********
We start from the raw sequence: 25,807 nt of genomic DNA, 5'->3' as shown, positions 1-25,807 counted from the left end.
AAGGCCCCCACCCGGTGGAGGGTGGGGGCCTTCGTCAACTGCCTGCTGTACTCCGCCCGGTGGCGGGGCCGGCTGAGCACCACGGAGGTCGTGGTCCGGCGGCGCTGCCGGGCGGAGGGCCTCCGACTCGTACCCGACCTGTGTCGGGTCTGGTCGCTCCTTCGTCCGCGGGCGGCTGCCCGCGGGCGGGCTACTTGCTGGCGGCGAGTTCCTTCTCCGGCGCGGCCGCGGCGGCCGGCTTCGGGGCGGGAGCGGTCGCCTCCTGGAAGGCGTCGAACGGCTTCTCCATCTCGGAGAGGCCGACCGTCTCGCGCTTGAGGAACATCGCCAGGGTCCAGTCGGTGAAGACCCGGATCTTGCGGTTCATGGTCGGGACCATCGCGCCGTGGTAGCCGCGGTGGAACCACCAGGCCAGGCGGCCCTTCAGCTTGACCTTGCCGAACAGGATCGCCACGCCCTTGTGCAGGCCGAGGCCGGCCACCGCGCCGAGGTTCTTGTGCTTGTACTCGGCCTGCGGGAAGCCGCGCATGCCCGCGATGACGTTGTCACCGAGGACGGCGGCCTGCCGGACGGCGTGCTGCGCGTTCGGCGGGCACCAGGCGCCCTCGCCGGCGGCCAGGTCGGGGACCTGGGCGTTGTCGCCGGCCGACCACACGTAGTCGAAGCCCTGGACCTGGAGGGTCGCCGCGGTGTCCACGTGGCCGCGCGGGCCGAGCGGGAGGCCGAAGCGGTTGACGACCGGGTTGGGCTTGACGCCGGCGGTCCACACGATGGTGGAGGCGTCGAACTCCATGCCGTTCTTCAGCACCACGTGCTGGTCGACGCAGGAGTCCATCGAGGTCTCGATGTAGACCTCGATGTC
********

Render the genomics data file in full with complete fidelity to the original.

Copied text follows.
We start from the raw sequence: 25,807 nt of genomic DNA, 5'->3' as shown, positions 1-25,807 counted from the left end.
AAGGCCCCCACCCGGTGGAGGGTGGGGGCCTTCGTCAACTGCCTGCTGTACTCCGCCCGGTGGCGGGGCCGGCTGAGCACCACGGAGGTCGTGGTCCGGCGGCGCTGCCGGGCGGAGGGCCTCCGACTCGTACCCGACCTGTGTCGGGTCTGGTCGCTCCTTCGTCCGCGGGCGGCTGCCCGCGGGCGGGCTACTTGCTGGCGGCGAGTTCCTTCTCCGGCGCGGCCGCGGCGGCCGGCTTCGGGGCGGGAGCGGTCGCCTCCTGGAAGGCGTCGAACGGCTTCTCCATCTCGGAGAGGCCGACCGTCTCGCGCTTGAGGAACATCGCCAGGGTCCAGTCGGTGAAGACCCGGATCTTGCGGTTCATGGTCGGGACCATCGCGCCGTGGTAGCCGCGGTGGAACCACCAGGCCAGGCGGCCCTTCAGCTTGACCTTGCCGAACAGGATCGCCACGCCCTTGTGCAGGCCGAGGCCGGCCACCGCGCCGAGGTTCTTGTGCTTGTACTCGGCCTGCGGGAAGCCGCGCATGCCCGCGATGACGTTGTCACCGAGGACGGCGGCCTGCCGGACGGCGTGCTGCGCGTTCGGCGGGCACCAGGCGCCCTCGCCGGCGGCCAGGTCGGGGACCTGGGCGTTGTCGCCGGCCGACCACACGTAGTCGAAGCCCTGGACCTGGAGGGTCGCCGCGGTGTCCACGTGGCCGCGCGGGCCGAGCGGGAGGCCGAAGCGGTTGACGACCGGGTTGGGCTTGACGCCGGCGGTCCACACGATGGTGGAGGCGTCGAACTCCATGCCGTTCTTCAGCACCACGTGCTGGTCGACGCAGGAGTCCATCGAGGTCTCGATGTAGACCTCGATGTC